Her amusement came from three sources: the blatant experiential obviousness of the mind-body pattern negative thoughts = stomach acid; the promise, now that she fully understood it, that she could possibly self-manage and cure the ulcer; and the knowledge that the illness and her witnessing the pattern which triggered its exacerbation, were now leading her into a character change that would be good for her. There was insight and there was hope.
This is similar to what is perhaps the best known story in mind-body medicine, described in Anatomy of an Illness, when Norman Cousins, who had ankylosing spondylitis, realised that ten minutes of genuine belly laughter had an anesthetic effect and would give me at least two hours of pain free sleep.(1)
There is an interesting and poignant paradox here, of which holistic practitioners are aware. In this paradox there is the suffering and pain of the actual illness. But along with it is the delight at the nature and process of self-managed healing. Illness presents itself here not just as an intrusion, but also as a gateway to some enlightenment and personal development. This is part of the tragic-comedy of the human condition.
Perhaps at the top of the holistic practitioners caduceus, it would be appropriate to place a mask from Greek theatre, one half sad and the other happy.
To be aware of the mind-body connection is, however not enough. For many inexperienced years I expected people to practice self-management simply because it was logical and worked, but I have become more realistic. More often than not there is a disconnect between intellectually understanding the mind-body methodology and implications, and actually implementing them. For one aspect of the mind, it all makes perfect sense. But for the mind as a whole, for the psychological persona, the information does not compute. People are presented with a strategy that will cure them, but they are psychologically unable to integrate the logical consequences that they should employ the strategy.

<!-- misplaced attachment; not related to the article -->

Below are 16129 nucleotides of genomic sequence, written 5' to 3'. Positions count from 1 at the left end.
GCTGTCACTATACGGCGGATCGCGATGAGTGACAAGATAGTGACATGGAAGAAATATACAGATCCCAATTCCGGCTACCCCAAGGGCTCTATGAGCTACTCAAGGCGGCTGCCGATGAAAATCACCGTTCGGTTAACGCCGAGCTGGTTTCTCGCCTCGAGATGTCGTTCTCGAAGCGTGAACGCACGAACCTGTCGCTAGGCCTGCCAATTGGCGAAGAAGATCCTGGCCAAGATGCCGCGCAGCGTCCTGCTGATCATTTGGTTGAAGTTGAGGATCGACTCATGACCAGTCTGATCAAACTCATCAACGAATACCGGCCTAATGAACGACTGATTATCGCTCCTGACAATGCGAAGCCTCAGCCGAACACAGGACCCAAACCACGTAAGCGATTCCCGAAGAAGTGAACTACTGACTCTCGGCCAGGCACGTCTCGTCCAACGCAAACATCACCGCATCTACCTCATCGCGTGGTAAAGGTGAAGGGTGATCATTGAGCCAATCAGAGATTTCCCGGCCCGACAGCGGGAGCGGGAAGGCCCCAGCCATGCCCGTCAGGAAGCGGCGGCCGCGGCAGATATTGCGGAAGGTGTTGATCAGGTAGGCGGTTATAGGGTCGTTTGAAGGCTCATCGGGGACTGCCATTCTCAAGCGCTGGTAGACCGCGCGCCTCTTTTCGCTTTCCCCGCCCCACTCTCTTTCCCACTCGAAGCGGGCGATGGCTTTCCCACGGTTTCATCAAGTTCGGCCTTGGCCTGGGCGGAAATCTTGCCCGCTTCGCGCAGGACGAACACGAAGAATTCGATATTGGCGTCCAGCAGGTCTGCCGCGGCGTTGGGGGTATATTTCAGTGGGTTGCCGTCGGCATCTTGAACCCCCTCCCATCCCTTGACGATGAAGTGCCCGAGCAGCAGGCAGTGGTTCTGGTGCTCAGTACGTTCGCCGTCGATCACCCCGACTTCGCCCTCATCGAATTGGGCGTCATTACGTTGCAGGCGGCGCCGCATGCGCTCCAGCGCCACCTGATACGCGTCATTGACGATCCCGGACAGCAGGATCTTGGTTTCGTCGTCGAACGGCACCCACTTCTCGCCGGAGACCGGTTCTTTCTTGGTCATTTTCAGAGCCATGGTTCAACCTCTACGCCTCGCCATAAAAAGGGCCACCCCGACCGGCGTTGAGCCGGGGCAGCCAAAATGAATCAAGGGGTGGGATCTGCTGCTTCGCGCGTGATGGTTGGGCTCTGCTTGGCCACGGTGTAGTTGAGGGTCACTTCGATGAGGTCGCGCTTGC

This sabotaging mechanism is, in my experience, as much at work in practitioners as it is in clients. And, of course, it is also writ large in our culture as a whole, as the medical establishment and intellectual hegemony grindingly wrestle with the implications of integrative healthcare.
This lack of congruence between theory and practice, between knowing something and actualizing it, was very obvious when we conducted the cortisol experiment described in the paper which follows in this journal.(2) In this experiment, using saliva samples, cortisol levels were measured before and after a body-centered meditation strategy.(3) In general, the results are favorable towards the technique, showing that the intervention reduces cortisol levels. In terms of progressing the mind-body healthcare project this result is useful. For me, however, leading the intervention, something else very interesting was also taking place. Not reported, but alongside the cortisol testing, one of the papers co-authors, Val Bullen, was monitoring other changes. Two of these stand out.
At the beginning and at the end of each session, she asked students to measure how tall they were. Many of them experienced increased height as a result of the intervention. There was excitement around this. The release of stress, students of the spine will immediately recognize, allows the spine to open up and expand into its natural space. For people with many different kinds of challenge, this is significant. As witness to this scene, I was waiting for the coin to drop, for the realization that this was directly relevant to how they conducted their own lives and healthcare. There was excitement, but no jaw-dropping ah-ha, eureka moments. There was the usual disconnect.